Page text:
Subprime Lending News 8/1/17:

How your spouse’s credit could affect your financial life, why banks are stressing about late credit card payments, and the ongoing fight over the Consumer Financial Protection Bureau.

By Caroline Thompson

Today’s subprime news roundup includes a potential threat to banking profits, a tale of unfair lending practices for workers in the legal marijuana industry, and a primer on why you should always know your partner’s credit score.

Banks fear major losses from late credit card payments.

According to Fitch Ratings, credit card charge-offs, or the percentage of outstanding consumer debt that banks deem unlikely to ever be collected, have risen to their highest level in four years, currently sitting around 3.29 percent. While this is still relatively low compared to the 10 percent charge-off rate hit in 2010, this trend is causing trouble for big banks. These losses mean suppressed bank earnings, and, if they continue going up, it will increase the potential for stunted corporate growth and profits. The increase in late payments is partially due to a switch in lending policy, which happened in 2014. After the losses garnered by the 2010 charge-off rate, most lenders lent only to people with good credit. But in 2014, many lenders began making riskier loans to people with bad credit, as subprime borrowers tend to bring in higher yields. This move boosted credit card spending overall, but also led to a spike in late or missing payments, which may never be collected.

Workers in the legal marijuana industry denied loans based on employment.

While marijuana has been legalized by several states, it still remains an illegal substance in the eyes of the federal government. This can make things difficult for the 20,000 Americans currently working in the industry in states where marijuana is either medically or recreationally legal. Regardless of their credit scores, their debt-to-income ratios, or their borrowing history, many workers in the legal marijuana industry are finding it difficult–if not impossible–to take out loans in their everyday lives. From car loans to mortgages, the vast majority of banks will simply refuse anyone working in the marijuana industry for fear of getting wrapped up in a messy fight with the federal government. This puts employees of this industry at a net disadvantage, forced to either lie about their employment on a loan application, or being unable to finance things that would normally be easy to attain. There’s a non-partisan effort in Congress to address these kind of banking issues in states where marijuana is legal, but it may not pick up much steam unless the federal government reverses its policy on marijuana, something which seems unlikely given the current political climate.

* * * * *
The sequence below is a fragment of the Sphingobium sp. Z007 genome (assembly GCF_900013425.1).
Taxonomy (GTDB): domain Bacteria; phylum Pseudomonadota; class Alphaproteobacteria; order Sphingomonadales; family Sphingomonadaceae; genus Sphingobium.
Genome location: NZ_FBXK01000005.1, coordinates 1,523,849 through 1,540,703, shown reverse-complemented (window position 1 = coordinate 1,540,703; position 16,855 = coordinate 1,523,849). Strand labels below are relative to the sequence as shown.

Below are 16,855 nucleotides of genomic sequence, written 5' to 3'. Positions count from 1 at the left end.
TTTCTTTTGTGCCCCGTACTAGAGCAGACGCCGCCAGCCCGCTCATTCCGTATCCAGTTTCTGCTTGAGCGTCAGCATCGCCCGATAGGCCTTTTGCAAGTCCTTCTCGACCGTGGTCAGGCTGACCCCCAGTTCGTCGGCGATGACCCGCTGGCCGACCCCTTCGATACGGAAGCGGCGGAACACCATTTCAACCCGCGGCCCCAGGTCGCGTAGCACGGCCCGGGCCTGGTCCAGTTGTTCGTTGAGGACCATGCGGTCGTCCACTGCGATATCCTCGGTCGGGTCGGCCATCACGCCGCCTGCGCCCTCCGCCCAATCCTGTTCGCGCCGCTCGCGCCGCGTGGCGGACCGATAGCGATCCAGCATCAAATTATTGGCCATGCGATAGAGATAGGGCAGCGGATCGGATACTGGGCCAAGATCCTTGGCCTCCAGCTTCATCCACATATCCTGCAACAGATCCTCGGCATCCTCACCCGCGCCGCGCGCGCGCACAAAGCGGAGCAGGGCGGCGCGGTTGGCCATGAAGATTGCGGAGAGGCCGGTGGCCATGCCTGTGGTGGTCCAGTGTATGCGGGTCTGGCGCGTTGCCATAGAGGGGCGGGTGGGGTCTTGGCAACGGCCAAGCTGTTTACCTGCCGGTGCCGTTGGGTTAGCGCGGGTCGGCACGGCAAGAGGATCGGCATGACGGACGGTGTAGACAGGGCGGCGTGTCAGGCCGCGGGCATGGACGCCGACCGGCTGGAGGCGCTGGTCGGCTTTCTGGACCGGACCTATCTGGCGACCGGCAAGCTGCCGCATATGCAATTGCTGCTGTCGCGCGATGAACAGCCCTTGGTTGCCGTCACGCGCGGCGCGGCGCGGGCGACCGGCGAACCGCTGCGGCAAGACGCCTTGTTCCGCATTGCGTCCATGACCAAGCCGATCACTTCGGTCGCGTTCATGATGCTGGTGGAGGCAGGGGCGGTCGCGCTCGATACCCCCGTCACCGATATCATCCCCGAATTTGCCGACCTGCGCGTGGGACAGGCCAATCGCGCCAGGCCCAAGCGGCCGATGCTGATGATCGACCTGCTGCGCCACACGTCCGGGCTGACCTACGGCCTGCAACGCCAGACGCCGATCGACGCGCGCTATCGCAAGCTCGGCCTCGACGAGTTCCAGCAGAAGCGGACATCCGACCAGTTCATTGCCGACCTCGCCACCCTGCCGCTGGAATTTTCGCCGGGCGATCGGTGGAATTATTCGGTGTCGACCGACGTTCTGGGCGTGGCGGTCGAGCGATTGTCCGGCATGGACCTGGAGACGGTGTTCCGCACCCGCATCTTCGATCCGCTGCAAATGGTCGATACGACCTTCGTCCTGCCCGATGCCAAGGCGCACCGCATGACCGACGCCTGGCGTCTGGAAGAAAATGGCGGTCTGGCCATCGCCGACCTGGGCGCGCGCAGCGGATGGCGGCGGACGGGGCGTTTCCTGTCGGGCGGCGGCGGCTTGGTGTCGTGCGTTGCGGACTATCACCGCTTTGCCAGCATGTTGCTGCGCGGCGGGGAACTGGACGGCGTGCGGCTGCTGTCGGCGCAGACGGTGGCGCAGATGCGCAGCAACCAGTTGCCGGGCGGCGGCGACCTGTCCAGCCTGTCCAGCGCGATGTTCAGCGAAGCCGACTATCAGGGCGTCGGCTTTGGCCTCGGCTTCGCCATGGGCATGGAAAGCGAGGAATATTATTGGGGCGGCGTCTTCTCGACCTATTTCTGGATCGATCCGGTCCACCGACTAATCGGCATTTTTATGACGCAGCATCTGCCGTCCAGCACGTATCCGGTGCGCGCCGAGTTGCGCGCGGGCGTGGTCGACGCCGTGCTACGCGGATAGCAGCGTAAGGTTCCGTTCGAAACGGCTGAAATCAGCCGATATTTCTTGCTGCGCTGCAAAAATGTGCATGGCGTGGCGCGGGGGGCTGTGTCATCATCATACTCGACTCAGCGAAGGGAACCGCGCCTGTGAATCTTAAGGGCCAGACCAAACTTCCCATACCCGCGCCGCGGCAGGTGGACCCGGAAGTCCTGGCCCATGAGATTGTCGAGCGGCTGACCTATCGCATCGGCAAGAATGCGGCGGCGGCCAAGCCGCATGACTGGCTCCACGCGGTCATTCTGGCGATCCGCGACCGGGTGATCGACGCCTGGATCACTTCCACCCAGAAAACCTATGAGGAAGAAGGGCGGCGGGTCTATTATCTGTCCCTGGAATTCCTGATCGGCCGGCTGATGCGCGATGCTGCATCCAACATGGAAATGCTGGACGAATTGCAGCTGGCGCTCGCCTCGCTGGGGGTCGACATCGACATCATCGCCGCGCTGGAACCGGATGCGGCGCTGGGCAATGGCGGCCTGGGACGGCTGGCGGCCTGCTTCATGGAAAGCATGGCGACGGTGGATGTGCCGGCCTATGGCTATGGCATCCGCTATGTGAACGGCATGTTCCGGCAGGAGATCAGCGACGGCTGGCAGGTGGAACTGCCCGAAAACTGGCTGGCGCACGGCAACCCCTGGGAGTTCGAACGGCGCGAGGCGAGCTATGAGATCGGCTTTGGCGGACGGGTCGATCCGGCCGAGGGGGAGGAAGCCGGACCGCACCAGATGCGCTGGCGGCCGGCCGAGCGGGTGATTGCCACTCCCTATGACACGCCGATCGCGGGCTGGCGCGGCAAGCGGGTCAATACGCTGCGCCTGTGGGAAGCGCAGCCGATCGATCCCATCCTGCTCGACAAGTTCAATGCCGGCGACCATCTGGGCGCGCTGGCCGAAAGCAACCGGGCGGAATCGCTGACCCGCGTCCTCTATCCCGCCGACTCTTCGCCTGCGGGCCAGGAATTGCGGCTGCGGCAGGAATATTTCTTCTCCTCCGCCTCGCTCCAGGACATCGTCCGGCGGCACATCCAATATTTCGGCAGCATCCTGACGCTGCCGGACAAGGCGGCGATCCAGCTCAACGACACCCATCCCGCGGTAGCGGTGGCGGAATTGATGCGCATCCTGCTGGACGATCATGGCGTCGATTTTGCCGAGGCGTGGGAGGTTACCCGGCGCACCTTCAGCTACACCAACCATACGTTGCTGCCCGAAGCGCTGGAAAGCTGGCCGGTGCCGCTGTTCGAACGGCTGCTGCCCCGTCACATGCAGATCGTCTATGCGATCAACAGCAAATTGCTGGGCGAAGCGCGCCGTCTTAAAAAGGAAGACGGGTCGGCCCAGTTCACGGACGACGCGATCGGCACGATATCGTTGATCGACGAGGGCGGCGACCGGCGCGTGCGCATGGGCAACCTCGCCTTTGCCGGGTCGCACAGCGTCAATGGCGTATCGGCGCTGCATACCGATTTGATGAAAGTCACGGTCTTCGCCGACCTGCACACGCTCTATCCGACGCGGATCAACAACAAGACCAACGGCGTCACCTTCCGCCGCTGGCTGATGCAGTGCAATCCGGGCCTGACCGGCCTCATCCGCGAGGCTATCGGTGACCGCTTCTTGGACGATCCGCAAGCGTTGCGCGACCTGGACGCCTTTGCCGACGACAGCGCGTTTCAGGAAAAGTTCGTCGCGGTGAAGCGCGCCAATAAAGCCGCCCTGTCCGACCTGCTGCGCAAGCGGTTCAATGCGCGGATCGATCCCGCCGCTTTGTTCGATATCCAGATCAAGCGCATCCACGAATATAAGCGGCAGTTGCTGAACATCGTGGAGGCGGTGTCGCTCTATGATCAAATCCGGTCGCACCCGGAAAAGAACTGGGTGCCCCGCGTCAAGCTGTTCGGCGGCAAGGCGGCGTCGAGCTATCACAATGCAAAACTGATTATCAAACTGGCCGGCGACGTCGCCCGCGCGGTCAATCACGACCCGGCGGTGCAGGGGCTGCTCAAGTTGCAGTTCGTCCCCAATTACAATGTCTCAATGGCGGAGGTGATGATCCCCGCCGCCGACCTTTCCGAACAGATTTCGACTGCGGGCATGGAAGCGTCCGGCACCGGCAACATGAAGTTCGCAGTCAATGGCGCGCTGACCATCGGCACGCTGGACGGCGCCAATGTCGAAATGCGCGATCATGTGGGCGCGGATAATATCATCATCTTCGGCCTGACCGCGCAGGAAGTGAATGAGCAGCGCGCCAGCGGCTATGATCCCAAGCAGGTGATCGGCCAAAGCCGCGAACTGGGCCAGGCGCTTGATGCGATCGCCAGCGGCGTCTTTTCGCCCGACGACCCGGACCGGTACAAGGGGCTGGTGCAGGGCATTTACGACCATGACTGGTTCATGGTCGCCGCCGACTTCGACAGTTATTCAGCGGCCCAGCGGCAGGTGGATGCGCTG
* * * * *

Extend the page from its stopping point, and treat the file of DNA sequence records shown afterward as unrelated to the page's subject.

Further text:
Trump advisor suggests gutting the Consumer Financial Protection Bureau.

Republicans have been battling with the Consumer Financial Protection Bureau since its inception in 2011. In recent weeks, they’ve pushed back against a rule issued by the Bureau, which would have banned banks and credit card companies from using fine-print arbitration clauses to stop consumers from filing class-action lawsuits. Now Corey Lewandowski, an advisor to the president, is calling for Trump and his new chief of staff to fire Richard Corday, who oversees the CFPB and is currently running for governor in Ohio. “It’s my recommendation to the president of the United States to fire Richard Cordray, and if he wants to run for the governor of Ohio, go do it, but my concern is, you’ve got an unelected bureaucrat sitting in an office right now, and I hope that the new chief of staff looks at him moving forward and saying it’s time to act decisively,” said Lewandowski on a recent episode of NBC’s “Meet the Press.”

Your spouse’s bad credit could affect you more than you think.

Love conquers all, but it still might be a good idea to ask your future spouse about their credit score. While it’s a myth that credit scores merge after marriage, couples who want to jointly buy a house, car, or take out a loan to start a business might find it more difficult when one of their credit scores is less than stellar. According to Katie Ross, Education and Development Manager for American Consumer Credit Counseling, lenders usually decide creditworthiness based on the lower of the two scores. “If one person has terrible credit, they more than likely will need to be left off the credit application, which can mean their income is not considered as well. This can be a real burden if the purchase in consideration is a large one, such as a home or car.”


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